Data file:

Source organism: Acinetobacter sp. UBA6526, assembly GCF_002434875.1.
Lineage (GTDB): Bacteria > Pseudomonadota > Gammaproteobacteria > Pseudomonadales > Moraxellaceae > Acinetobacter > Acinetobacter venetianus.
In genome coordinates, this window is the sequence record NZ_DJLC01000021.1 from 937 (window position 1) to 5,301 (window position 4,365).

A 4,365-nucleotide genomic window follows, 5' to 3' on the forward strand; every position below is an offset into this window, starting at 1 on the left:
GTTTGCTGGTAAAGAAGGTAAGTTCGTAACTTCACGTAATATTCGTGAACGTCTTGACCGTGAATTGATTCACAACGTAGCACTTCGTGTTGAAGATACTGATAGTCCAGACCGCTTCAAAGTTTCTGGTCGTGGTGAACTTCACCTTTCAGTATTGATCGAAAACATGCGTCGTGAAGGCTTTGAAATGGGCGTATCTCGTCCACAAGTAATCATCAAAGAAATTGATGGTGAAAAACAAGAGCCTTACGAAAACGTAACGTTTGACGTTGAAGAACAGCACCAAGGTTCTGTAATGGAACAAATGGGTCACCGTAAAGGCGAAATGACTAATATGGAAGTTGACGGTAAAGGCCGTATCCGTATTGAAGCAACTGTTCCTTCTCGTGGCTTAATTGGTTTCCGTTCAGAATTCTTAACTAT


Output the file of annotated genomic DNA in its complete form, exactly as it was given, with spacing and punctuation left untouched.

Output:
Source organism: Acinetobacter sp. UBA6526, assembly GCF_002434875.1.
Lineage (GTDB): Bacteria > Pseudomonadota > Gammaproteobacteria > Pseudomonadales > Moraxellaceae > Acinetobacter > Acinetobacter venetianus.
In genome coordinates, this window is the sequence record NZ_DJLC01000021.1 from 937 (window position 1) to 5,301 (window position 4,365).

A 4,365-nucleotide genomic window follows, 5' to 3' on the forward strand; every position below is an offset into this window, starting at 1 on the left:
GTTTGCTGGTAAAGAAGGTAAGTTCGTAACTTCACGTAATATTCGTGAACGTCTTGACCGTGAATTGATTCACAACGTAGCACTTCGTGTTGAAGATACTGATAGTCCAGACCGCTTCAAAGTTTCTGGTCGTGGTGAACTTCACCTTTCAGTATTGATCGAAAACATGCGTCGTGAAGGCTTTGAAATGGGCGTATCTCGTCCACAAGTAATCATCAAAGAAATTGATGGTGAAAAACAAGAGCCTTACGAAAACGTAACGTTTGACGTTGAAGAACAGCACCAAGGTTCTGTAATGGAACAAATGGGTCACCGTAAAGGCGAAATGACTAATATGGAAGTTGACGGTAAAGGCCGTATCCGTATTGAAGCAACTGTTCCTTCTCGTGGCTTAATTGGTTTCCGTTCAGAATTCTTAACTAT